So from video analysis and some trial runs, here is what we figured out:
Note: most of the following advice is designed to get 190 reps in this workout, which in my view will be amongst the best in the world.
1. GO SLOW ON THE BURPEES
This is likely the key to the entire workout. Going out too fast, even slightly, will kill the rest of the workout, particularly when you approach the 3rd bar (165/100#).
What is slow? 15-17 burpees per minute. This translates into about 1 burpee every 3-4 seconds. You will be surprised how slow this feels when you are fresh (the first set of 40) and how difficult this pace is in the subsequent sets. But it is imperative that you keep this pace for as long as possible.
Probably the best way to practice this is to download a metronome to your iPad or iPhone and set it to somewhere between 60-68 beats per minute with a 4 count beat per measure. Essentially, you want to touch the bar every 4th beep.
2. DROP THE BAR FOR ALL SETS FROM 135/75# ON
This is where most of your competition will do the dumb jock thing and string together reps. 135 and 75# is light for most of you so you will be tempted to hold onto the bar. DO NOT DO THIS. You are doing twice as much work as needed. In workouts with fewer reps, this might be a good strategy, but this workout is much too long to hold on to the bar.
What we’ve seen is that the time cost of holding onto the bar (due to fatigue) for as little as 3 reps @ 135/75# and holding on at all @ 165/100# is greater than the time cost of dropping the bar every rep. Said another way, the athlete who holds on to the bar must subsequently rest longer before he/she readdresses the bar. And as I said before, in shorter workouts (Grace), holding onto the bar sometimes makes sense. NOT HERE. In this workout, the time saved by holding on to the bar is actually eliminated and added to because the athlete takes longer to recover to readdress the bar. You’re actually losing time by doing this.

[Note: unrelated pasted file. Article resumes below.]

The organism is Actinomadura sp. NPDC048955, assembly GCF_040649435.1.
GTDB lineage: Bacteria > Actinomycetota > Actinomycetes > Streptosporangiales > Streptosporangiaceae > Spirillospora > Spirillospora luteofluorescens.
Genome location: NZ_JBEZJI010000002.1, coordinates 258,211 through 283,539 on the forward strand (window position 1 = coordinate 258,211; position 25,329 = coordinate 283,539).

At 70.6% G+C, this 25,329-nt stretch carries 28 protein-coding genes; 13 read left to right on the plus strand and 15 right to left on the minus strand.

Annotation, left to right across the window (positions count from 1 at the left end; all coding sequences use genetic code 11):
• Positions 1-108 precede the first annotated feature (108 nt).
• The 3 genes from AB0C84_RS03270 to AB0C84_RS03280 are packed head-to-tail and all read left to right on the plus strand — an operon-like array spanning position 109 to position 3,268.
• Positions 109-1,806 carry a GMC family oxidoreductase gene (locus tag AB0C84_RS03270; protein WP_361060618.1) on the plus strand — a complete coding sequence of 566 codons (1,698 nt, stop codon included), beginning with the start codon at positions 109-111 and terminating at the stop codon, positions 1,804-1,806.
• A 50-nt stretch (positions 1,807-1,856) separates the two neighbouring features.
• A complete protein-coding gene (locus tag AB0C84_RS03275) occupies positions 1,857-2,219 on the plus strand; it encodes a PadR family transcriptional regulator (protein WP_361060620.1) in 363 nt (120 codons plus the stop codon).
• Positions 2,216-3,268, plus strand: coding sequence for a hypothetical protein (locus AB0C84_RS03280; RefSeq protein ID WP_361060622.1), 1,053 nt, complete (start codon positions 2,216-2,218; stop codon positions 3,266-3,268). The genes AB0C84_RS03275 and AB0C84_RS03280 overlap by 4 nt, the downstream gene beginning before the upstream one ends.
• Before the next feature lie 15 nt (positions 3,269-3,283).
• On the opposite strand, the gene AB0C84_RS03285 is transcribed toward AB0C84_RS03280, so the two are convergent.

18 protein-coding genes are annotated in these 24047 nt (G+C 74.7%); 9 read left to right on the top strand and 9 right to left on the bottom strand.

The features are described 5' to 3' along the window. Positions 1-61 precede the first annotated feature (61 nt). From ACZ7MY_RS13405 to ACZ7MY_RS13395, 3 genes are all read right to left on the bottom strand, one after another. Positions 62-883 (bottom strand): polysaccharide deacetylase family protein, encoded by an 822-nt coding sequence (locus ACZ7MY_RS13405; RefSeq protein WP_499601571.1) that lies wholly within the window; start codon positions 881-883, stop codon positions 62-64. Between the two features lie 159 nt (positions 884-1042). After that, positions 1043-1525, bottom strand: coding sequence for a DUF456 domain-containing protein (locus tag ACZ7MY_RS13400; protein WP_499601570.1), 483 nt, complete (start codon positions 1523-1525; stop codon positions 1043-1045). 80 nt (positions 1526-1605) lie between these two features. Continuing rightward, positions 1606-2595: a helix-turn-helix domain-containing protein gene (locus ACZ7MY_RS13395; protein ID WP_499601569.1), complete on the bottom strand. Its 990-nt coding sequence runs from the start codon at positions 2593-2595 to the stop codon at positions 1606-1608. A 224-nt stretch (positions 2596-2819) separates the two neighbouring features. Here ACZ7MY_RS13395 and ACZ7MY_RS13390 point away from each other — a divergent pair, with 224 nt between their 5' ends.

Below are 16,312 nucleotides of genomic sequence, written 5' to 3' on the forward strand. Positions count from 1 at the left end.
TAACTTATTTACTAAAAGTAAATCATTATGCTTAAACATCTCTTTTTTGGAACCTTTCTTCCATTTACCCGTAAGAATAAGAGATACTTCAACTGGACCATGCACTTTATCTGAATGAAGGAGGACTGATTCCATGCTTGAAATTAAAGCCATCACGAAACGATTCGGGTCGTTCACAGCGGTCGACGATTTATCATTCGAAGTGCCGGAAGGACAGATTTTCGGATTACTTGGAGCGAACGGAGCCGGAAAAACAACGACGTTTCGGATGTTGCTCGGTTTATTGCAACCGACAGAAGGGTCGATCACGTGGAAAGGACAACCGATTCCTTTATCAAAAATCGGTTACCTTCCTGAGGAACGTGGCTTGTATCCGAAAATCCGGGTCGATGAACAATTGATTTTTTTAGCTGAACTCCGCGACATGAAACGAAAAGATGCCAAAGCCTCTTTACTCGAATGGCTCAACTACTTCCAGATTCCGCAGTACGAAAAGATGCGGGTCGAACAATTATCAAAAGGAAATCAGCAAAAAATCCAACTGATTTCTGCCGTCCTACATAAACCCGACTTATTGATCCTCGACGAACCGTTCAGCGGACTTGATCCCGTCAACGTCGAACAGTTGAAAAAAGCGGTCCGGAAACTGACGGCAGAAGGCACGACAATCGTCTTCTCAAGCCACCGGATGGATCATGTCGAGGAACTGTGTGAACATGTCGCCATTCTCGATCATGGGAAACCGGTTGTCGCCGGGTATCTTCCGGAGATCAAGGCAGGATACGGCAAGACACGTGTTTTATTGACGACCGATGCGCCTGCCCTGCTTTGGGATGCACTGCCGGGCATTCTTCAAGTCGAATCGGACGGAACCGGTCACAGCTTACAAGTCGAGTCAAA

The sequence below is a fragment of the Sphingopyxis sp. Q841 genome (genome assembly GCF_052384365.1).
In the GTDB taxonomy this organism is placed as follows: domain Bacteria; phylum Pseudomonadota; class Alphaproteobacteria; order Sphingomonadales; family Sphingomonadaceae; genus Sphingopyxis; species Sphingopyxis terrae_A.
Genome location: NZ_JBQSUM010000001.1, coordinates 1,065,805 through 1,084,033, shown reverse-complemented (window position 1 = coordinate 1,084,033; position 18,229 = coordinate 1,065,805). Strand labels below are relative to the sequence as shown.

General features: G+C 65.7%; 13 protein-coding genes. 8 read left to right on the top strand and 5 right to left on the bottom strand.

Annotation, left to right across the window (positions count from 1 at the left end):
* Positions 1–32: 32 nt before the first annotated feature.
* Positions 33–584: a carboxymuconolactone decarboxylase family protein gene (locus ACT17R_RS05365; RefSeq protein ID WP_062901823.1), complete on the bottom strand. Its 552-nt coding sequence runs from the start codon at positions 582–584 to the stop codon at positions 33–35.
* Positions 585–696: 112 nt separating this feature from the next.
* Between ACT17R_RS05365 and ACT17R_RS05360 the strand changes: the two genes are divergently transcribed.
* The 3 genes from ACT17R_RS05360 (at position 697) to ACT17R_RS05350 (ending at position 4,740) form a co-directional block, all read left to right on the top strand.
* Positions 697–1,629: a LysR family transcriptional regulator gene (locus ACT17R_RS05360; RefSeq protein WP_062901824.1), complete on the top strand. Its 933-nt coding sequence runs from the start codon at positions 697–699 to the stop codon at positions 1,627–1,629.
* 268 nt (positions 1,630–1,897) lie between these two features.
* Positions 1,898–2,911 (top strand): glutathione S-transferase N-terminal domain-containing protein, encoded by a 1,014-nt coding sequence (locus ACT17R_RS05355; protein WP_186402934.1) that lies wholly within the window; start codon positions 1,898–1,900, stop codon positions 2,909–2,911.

Note: If you are going to employ this strategy, you must remain close to your bar. Do not back away from it to rest or do the dance we all do in approaching the bar. You must remain close to the bar because as soon as it settles you must be ready to perform the next rep (see first video below).
Additionally, by holding on to the bar particularly at the 135/75#, you fatigue yourself for the remainder of the workout. Don’t be a dumb jock.
ONE CAVEAT: Because the 75# bar is so light, it may jump all over the place for women. If you can not get the proper bumpers that bounce very little (think Rogue competition or HG plates) then if you are really strong (a snatch above 145#), string these together in sets of 2-3. BUT singles is the goal.
3. PACE THE SNATCHES
A. 75/45# break these up into 3sets. In any combination you want. Get through them in less than 60 to 75 seconds.
B. 135/75# perform a rep every 6 seconds. 10 per minute. Complete in about 2.5 to 3 minutes.
C. 165/100# perform a rep every 9 seconds. About 6 to 7 per minute. Complete in less than 4.5 minutes.
4. KEEP PLATE CHANGES TO LESS THAN 30 SECONDS
5. SET UP A PROPER BURPEE STATION
What we’ve found is that a pullup bar works best. However, you should not approach the bar as if you were going to do a pullup. Turn 90 degrees, stand under the bar, and simply reach up. You will not have to look up every rep and this will save you in fatigue cost.
6. IF YOU GET TO THE LAST BARIf you get to the last bar, chances are you will be top 30 in the world. Have in your mind that you will make ONE attempt and that one MUST count. If you are successful at lifting this bar, approach the next rep with the same mindset.
7. IF YOU CAN NOT KEEP THIS PACE
Keep this pace as long as possible. Even if you do not get to the last bar, holding this pace for as long as possible will get you as deep into the rounds as is within your ability. Do NOT game the tiebreaker. Can’t be done.
8. WATCH THESE TWO VIDEOS
Do this… http://vimeo.com/
NOT this… http://youtu.be/